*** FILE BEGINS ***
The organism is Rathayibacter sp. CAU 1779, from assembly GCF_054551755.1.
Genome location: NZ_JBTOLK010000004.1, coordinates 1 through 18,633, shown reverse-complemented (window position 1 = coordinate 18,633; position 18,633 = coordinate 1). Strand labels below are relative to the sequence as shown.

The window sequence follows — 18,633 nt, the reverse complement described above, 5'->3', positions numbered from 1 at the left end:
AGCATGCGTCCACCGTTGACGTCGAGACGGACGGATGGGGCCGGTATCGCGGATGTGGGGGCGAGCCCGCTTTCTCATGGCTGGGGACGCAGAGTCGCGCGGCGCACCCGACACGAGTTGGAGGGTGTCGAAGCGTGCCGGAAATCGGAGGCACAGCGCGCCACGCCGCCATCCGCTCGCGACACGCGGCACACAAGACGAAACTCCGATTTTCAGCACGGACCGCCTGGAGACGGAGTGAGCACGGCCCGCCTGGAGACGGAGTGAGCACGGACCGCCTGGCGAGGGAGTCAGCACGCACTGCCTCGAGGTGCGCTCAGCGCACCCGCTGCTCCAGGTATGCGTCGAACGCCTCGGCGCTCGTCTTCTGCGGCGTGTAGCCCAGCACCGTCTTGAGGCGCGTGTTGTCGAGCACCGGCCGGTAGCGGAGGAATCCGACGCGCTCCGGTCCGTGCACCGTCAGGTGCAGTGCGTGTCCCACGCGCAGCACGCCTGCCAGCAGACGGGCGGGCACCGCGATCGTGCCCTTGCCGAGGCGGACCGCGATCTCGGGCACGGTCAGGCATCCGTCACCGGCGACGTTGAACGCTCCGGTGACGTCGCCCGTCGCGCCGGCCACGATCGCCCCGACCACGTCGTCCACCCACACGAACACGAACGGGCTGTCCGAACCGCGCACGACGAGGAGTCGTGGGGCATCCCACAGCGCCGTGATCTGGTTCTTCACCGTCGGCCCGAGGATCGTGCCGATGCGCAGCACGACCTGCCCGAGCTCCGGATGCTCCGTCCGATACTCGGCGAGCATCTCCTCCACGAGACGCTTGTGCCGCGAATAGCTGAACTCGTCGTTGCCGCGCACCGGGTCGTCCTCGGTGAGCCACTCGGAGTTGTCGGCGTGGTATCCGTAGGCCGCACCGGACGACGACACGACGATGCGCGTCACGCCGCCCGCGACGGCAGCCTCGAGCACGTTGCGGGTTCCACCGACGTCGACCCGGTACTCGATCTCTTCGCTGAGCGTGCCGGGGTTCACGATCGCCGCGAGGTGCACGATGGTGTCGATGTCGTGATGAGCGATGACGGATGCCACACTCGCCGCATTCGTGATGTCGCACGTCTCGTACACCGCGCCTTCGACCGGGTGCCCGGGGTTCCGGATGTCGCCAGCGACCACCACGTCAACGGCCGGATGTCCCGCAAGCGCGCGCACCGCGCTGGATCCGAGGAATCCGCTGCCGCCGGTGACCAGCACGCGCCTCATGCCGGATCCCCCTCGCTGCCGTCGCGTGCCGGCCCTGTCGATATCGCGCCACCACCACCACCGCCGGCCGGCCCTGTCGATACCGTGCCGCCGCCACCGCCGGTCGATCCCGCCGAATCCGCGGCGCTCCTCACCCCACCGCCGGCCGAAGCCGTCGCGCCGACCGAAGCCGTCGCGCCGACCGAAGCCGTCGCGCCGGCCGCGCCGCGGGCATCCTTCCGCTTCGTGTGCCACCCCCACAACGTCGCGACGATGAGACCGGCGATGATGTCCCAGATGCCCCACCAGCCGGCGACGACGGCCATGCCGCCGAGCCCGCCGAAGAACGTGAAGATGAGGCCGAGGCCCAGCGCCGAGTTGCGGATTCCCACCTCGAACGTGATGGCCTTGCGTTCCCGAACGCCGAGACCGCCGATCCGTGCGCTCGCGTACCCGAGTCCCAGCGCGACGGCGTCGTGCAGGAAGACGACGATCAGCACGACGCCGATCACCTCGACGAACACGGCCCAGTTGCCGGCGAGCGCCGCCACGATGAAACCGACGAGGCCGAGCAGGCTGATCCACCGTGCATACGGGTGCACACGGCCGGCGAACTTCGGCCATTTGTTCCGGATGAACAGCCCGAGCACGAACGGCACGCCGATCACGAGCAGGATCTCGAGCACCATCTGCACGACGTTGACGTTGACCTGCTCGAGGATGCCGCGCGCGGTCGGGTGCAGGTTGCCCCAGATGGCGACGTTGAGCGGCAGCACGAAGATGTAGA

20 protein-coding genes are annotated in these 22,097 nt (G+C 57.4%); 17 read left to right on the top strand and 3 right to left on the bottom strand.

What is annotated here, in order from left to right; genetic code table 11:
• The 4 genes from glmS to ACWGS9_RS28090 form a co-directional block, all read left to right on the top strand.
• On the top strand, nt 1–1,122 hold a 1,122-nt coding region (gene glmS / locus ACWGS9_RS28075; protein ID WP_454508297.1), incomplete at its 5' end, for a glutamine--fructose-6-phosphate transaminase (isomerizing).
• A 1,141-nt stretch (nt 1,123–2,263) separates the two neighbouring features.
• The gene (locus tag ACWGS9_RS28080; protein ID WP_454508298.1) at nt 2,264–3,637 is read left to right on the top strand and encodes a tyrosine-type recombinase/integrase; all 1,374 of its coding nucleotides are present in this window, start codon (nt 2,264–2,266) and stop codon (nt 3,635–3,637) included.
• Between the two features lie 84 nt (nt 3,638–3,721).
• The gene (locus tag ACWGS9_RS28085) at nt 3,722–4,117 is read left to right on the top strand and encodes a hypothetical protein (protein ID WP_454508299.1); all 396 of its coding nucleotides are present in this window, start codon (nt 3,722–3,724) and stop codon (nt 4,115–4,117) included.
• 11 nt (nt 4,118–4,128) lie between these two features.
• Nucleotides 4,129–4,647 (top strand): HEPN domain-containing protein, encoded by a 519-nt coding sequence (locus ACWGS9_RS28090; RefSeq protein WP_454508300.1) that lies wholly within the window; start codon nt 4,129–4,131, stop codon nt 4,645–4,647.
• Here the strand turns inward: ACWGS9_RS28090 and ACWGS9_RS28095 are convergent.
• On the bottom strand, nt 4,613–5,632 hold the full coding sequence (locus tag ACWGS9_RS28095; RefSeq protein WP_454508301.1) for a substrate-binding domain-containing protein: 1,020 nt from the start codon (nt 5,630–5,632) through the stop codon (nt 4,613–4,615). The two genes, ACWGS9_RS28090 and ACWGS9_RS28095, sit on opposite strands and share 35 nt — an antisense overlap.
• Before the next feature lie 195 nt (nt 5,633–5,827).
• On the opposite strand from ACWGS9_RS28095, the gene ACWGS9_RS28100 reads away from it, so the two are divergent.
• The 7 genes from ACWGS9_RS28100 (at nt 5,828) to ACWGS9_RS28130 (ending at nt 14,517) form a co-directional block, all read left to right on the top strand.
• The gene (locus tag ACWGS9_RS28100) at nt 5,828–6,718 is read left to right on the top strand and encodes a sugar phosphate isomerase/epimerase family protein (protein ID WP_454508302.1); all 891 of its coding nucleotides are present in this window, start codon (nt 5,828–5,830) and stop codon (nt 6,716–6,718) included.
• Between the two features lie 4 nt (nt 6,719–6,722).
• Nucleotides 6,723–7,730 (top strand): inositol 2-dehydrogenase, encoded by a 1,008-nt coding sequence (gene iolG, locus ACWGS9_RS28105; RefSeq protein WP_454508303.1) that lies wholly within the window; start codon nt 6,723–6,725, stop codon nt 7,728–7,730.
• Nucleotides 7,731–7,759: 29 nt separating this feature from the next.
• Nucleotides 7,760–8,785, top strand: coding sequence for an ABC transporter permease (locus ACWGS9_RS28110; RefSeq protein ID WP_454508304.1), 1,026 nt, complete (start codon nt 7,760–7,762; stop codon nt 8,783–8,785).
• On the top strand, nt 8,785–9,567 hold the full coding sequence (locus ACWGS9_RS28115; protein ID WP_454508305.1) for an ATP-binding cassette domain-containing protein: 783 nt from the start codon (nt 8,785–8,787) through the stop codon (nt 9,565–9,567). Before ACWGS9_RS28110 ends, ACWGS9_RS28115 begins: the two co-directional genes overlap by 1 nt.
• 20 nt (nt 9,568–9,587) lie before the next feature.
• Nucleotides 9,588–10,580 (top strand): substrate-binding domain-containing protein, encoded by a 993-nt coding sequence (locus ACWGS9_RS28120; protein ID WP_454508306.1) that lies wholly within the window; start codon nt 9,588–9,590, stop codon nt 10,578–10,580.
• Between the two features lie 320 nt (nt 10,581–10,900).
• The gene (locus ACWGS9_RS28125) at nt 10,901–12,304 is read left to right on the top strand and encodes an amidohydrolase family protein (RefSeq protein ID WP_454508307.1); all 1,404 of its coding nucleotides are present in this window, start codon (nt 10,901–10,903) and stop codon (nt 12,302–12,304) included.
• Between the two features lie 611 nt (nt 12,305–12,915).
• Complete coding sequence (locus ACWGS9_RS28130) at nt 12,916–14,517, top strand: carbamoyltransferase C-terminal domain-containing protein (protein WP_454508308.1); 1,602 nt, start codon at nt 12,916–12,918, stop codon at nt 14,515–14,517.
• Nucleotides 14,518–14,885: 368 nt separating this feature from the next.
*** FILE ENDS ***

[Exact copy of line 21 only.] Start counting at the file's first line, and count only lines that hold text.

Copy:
• Between the two features lie 4 nt (nt 6,719–6,722).